The figures speak for themselves: the gold bar reached €55,630 on August 7, 2020, its all-time high. Prices then fell slightly, but gold is in insolent health as it rose 25% in 2020, after rising 19% in 2019.
All the indicators therefore remain green because gold benefits from its status as a safe haven to which investors turn in the event of a crisis: the pandemic and its consequences are a major source of concern and tensions geopolitics, particularly between China and the United States, persist. "In addition, US interest rates should remain very low for a long time, which, historically, is favorable to the good performance of gold prices", adds François de Lassus, consultant for Loomis FX, Gold and Services, establishment which outsources the purchase, sale and custody of gold for banks and their customers.
In this context, some savers are wondering about the advisability of reselling their gold. It is better, in this case, to master the tax consequences because they are far from painless. If you have a purchase invoice for your coins or ingots, the capital gain will be taxed at 36.2%, social security contributions included, after a reduction of 5% per year from the third year of ownership. This means that the capital gain is completely exempt from tax after 22 years of ownership.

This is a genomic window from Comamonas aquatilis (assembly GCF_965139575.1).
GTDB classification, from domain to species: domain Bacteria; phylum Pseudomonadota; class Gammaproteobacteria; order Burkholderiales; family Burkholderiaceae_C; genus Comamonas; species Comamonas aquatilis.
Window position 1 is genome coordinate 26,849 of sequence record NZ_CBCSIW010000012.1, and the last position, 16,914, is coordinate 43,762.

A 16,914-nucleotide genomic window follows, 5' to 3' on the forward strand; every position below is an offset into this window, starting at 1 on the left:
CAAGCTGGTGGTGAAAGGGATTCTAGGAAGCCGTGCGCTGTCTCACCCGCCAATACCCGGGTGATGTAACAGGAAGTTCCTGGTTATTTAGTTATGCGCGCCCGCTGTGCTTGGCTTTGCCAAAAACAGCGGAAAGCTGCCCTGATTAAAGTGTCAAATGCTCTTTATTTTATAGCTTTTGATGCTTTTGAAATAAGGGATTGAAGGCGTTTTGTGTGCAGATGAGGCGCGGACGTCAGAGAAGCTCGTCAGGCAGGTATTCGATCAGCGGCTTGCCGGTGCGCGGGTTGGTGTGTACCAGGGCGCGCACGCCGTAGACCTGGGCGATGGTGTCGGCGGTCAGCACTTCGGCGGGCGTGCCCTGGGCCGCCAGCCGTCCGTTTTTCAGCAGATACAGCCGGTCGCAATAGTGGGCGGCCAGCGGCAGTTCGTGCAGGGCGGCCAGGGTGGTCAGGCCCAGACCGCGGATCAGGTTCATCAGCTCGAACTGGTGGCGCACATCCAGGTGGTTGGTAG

However, many savers who acquired their gold a very long time ago do not have an invoice, either because they misplaced it or because they received a few gold coins from a parent's hand. In this case, the tax system is penalizing: when the gold is resold, a flat tax of 11.5%, social security contributions included, is applied to the amount of the sale, and not to that of the capital gain. . In other words, if you have 10 Napoleons for sale, at a unit price of 310 euros, you will have to pay a tax of 356.50 euros.
Individuals wishing to resell gold jewelery which they no longer use are not affected by these tax regimes: in fact, the resale is exempt tax when the unit sale price of the jewel is less than €5,000.